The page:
Figure 4 Monopoly equilibrium

As in figure 3, the best level of output is at OQ where MC=MR. To find the price or average revenue, a vertical line is taken from OQ to the demand curve (the monopolist 'charges what the market will bear'), and a horizontal line is drawn across to the revenue/cost axis. The price is therefore OP or QR. The level of profit is indicated by the amount by which AR exceeds AC: AR=QR; AC=QS; so RS is the profit per unit of output, and the total supernormal profit is given by the area CPRS.

Under perfect competition, supernormal profits can only exist in the short run, as in the long run new firms are attracted into the industry and the abnormal profits are competed away as the market supply curve shifts to the right and the market price falls. However, under monopoly new firms are unable to enter the market as there are various barriers to entry which are the very source of monopoly power. Thus a single firm may remain the only supplier, and supernormal profits may persist in both the short and long run; in monopoly, there is therefore no distinction between short and long run equilibrium.

Although the existence of such long run abnormal profits implies a considerable degree of market power, the fact that the monopolist cannot control both the supply of the good and its demand means that complete control does not exist. Corporations devote an enormous amount of time, money and effort trying to mould our demand to fit in with their long term corporate plans: a situation which might be described as producer sovereignty; however, providing the demand curve is not completely inelastic, some element of consumer sovereignty will still remain.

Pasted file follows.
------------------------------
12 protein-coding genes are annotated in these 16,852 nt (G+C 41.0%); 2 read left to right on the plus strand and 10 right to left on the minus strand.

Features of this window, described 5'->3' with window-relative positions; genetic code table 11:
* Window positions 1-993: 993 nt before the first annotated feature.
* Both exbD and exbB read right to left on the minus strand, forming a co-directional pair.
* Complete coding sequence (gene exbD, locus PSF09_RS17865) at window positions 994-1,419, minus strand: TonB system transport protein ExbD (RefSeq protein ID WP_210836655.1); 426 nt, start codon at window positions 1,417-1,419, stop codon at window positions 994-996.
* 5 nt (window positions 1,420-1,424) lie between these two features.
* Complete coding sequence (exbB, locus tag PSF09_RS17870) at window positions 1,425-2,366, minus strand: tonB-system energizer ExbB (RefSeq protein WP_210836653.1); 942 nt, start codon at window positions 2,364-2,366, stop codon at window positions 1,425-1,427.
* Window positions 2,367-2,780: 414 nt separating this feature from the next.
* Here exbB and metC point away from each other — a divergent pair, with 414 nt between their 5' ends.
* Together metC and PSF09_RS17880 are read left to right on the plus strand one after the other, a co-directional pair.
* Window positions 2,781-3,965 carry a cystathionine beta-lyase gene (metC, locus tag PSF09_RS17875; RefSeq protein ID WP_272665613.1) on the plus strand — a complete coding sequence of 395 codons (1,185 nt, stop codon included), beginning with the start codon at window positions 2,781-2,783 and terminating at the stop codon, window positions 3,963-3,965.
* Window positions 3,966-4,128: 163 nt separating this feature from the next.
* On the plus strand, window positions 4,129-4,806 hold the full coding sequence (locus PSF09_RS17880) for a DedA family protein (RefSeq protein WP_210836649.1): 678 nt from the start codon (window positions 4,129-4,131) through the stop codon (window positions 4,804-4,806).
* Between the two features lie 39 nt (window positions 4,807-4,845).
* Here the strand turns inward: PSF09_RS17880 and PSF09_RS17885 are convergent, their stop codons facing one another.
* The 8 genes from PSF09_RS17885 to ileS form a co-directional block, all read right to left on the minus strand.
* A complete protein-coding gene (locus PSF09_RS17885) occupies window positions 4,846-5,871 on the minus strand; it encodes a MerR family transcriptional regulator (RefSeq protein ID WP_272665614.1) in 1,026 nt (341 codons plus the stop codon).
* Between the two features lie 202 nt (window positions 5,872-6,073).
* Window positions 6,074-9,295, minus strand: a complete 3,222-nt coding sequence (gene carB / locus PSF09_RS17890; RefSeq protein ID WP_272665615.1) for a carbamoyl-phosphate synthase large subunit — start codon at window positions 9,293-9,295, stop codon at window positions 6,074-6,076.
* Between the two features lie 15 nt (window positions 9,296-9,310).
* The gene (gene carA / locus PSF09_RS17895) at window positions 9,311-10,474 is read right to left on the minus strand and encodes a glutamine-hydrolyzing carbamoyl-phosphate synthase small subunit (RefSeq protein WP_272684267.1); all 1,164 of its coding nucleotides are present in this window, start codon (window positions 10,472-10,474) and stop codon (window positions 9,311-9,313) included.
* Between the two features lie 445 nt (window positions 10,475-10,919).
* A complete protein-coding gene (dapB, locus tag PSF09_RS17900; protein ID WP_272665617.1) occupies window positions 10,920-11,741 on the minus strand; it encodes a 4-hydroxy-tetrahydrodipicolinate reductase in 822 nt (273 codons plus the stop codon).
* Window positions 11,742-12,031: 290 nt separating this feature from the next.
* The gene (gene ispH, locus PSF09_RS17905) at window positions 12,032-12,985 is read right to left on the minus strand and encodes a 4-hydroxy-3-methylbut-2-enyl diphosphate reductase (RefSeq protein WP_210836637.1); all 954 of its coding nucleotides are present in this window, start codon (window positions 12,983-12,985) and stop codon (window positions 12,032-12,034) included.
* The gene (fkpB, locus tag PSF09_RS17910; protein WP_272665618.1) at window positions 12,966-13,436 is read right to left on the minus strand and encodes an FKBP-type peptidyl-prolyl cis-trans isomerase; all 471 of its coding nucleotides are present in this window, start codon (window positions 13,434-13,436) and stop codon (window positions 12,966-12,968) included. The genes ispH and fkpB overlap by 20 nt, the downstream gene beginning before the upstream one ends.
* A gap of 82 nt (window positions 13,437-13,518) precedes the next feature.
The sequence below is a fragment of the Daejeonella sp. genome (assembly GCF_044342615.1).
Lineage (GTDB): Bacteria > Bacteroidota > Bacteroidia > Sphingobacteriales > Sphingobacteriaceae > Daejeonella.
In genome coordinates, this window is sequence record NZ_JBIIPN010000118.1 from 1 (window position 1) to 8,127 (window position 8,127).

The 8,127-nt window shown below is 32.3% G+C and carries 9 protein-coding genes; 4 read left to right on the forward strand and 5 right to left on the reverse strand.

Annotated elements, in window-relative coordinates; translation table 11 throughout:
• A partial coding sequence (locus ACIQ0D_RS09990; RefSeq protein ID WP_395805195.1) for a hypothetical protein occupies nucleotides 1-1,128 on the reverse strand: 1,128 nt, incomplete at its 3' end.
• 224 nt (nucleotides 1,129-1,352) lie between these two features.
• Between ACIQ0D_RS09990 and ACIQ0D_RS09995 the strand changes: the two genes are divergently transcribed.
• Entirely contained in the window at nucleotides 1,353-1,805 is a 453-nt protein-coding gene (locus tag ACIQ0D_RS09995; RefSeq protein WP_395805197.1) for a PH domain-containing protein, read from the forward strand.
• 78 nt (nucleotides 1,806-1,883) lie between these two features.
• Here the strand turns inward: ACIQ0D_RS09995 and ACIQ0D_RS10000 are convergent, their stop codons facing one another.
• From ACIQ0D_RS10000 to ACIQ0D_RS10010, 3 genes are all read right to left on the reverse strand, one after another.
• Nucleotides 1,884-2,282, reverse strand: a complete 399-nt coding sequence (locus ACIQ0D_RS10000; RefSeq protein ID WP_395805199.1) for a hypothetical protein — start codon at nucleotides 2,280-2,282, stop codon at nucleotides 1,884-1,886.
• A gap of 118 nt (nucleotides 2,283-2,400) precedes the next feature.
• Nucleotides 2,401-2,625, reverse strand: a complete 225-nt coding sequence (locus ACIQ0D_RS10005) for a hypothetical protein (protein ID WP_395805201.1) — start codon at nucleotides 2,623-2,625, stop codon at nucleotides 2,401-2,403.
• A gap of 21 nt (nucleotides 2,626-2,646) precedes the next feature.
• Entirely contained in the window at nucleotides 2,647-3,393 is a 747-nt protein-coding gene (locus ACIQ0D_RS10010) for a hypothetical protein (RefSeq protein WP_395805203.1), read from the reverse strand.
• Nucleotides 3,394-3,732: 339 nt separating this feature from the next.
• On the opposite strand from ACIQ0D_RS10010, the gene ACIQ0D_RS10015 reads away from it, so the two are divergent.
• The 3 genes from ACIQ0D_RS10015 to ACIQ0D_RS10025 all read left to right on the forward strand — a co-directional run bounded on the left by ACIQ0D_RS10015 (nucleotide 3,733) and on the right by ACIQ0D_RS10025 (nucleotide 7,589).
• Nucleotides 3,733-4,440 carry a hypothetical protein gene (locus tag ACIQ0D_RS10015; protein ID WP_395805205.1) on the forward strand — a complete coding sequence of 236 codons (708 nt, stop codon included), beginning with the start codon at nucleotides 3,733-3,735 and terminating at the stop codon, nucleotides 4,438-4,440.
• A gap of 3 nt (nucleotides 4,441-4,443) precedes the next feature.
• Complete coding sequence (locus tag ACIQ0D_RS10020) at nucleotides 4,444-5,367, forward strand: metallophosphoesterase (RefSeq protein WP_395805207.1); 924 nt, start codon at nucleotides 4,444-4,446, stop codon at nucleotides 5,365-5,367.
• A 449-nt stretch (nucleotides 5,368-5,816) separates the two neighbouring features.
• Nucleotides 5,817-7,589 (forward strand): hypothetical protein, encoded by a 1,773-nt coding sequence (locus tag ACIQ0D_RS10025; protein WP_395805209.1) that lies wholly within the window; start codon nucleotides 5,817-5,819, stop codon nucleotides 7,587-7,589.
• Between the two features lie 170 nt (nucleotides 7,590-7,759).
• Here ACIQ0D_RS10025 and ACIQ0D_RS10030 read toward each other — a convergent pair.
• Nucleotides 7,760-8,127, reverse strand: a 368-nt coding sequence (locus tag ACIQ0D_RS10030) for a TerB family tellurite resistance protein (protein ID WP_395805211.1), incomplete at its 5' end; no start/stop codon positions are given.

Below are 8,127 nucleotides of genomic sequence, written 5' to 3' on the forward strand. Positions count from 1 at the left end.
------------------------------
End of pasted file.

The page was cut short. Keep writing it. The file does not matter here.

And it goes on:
You should note that a monopolist will always produce at a point where demand is elastic, and will achieve this by restricting output to keep price in the upper price ranges (the elasticity of demand on a straight line demand curve varies from infinity at the top left section of the curve to nought at its bottom right section).Figure 4 shows that the marginal revenue curve falls continuously as price falls, eventually becoming negative. It can be seen, however, that although the marginal cost curve falls and rises, it is always positive as there will always be some cost involved in producing any economic good. It would therefore follow that where MC=MR and the firm is in profit maximising equilibrium, MR will be positive, and where this occurs demand is always elastic.